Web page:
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$X$ is a discrete random variable with the following density function: $$ f_X(n) = \begin{cases} c e^{-2} \, \frac{2^n}{n!} & n \geq 0, \\ c 3^n & n < 0. \end{cases} $$ Define the variables $V$ as follows: $$ V = \begin{cases} 0 & X < 0 \\ X & X \geq 0. \end{cases} $$ Let $V_1, V_2, V_3, \dotsc$ be a sequence of independent and identically distributed random variables each having the same distribution as $V$.

Use the central limit theorem to approximately find $P(20 < \sum_{i=1}^{20} V_i < 30)$.

(Original image here.)

Not a homework. The entire problem could be found at https://math.stackexchange.com/questions/2885578/find-the-expected-value-of-the-sum-of-random-variables. But it is not that relevant.


My work: In order to use CLT we assume that the variable is normal and then find the mean and std of the random variable.

$\mathbb E[V]=\sum_{n\geq 0}nce^{-2}2^n/n!=2c$

But how to find the variance for the Normal r.v.?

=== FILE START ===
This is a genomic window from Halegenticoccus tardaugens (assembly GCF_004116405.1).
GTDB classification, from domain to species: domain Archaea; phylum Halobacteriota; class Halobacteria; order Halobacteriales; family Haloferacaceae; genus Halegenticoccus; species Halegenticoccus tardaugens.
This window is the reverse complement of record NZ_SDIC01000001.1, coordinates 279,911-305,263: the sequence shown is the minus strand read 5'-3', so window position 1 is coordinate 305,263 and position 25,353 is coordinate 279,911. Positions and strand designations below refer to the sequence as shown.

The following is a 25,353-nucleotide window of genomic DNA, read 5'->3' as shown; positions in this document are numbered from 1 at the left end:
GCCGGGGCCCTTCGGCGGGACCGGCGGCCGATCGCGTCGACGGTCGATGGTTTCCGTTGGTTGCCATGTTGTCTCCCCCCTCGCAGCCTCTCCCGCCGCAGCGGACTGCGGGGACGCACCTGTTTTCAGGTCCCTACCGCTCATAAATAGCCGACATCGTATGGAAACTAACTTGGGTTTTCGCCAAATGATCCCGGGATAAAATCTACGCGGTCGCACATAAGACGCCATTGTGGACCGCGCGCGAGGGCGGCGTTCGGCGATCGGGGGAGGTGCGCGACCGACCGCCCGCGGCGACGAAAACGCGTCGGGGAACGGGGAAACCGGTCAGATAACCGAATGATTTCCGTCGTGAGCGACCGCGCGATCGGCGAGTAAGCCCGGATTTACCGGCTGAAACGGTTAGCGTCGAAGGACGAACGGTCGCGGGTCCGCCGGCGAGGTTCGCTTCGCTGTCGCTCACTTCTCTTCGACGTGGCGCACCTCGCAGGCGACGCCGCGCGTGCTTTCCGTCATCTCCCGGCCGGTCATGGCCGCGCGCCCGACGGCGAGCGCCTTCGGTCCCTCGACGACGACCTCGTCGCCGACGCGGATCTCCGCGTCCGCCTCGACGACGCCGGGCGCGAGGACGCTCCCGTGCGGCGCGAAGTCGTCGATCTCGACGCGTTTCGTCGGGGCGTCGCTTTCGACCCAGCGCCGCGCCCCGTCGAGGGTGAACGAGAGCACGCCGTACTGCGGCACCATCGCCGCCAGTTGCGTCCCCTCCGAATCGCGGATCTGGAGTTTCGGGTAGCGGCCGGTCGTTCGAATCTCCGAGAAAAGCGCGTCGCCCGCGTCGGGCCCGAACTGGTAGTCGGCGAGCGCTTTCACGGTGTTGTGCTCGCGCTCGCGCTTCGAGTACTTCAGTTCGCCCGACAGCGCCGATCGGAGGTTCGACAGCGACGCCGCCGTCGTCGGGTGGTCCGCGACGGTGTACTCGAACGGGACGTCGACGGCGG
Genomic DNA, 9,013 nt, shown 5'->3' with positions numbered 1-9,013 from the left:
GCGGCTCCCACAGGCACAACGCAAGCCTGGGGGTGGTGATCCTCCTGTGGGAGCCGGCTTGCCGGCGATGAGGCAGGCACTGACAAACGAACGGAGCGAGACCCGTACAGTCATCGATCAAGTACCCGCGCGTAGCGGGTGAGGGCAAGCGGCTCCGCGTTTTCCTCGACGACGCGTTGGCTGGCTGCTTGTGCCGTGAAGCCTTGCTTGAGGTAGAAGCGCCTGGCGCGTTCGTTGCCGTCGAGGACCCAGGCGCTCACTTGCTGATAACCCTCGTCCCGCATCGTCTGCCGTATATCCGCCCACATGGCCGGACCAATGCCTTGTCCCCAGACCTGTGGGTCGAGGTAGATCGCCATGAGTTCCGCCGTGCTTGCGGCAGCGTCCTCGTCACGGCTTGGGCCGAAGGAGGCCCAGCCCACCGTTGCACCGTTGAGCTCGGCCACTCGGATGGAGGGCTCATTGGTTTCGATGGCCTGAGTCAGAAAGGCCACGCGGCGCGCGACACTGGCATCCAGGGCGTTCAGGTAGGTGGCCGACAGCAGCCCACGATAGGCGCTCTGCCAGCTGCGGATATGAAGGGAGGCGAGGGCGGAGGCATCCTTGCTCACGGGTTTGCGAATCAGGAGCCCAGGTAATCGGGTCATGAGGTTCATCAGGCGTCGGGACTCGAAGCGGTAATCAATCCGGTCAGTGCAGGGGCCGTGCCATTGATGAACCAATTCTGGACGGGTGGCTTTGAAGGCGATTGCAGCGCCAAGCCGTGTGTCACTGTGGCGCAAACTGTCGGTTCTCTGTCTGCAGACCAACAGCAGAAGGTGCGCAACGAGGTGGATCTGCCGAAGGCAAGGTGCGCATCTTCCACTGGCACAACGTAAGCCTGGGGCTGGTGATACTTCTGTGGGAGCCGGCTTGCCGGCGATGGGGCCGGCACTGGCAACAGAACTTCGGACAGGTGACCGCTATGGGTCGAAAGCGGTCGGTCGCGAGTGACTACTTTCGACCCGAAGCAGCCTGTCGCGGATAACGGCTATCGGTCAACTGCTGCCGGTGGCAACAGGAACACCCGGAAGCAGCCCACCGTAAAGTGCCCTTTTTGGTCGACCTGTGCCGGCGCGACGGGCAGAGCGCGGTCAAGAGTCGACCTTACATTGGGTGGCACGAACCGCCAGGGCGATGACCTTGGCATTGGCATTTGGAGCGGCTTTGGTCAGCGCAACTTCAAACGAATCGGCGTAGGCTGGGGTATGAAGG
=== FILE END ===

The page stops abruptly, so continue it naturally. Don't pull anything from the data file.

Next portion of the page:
$\mathbb E[V^2]=\sum_{n\geq 0}n^2ce^{-2}2^n/n!=6c$ (not sure if it correct)

So $\operatorname{Var}[V]=6c-4c^2$

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  • $\begingroup$ No work at all? Then does not invite to help. $\endgroup$
    – drhab
    Aug 17, 2018 at 11:06
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    $\begingroup$ @drhab Plz wait a sec for my work $\endgroup$
    – High GPA
    Aug 17, 2018 at 11:07
  • $\begingroup$ To avoid misunderstandings next time publish your question if it is completely ready to be published. $\endgroup$
    – drhab
    Aug 17, 2018 at 11:09
  • $\begingroup$ To find variance apply the rule $\mathsf{Var}V=\mathbb EV^2-(\mathbb EV)^2$ $\endgroup$
    – drhab
    Aug 17, 2018 at 11:28

1 Answer 1

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Based on your calculations (I think they are correct) you can find mean and variance of $\sum_{i=1}^{20}V_i$.

Denoting these by $\mu$ and $\sigma^2$ to be found is: $$P(20<\sum_{i=1}^{20}V_i<30)=P\left(\frac{20-\mu}{\sigma}<\frac{\sum_{i=1}^{20}V_i-\mu}{\sigma}<20<\frac{30-\mu}{\sigma}\right)\approx P\left(\frac{20-\mu}{\sigma}<U<\frac{30-\mu}{\sigma}\right)$$where $U$ has standard normal distribution.

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  • $\begingroup$ $\mu$ is just $20\times E[V]$ and $\sigma^2$ is just $20\times Var[V]$ because they are independent? $\endgroup$
    – High GPA
    Aug 17, 2018 at 12:36
  • $\begingroup$ Yes, that is correct. $\endgroup$
    – drhab
    Aug 17, 2018 at 12:42

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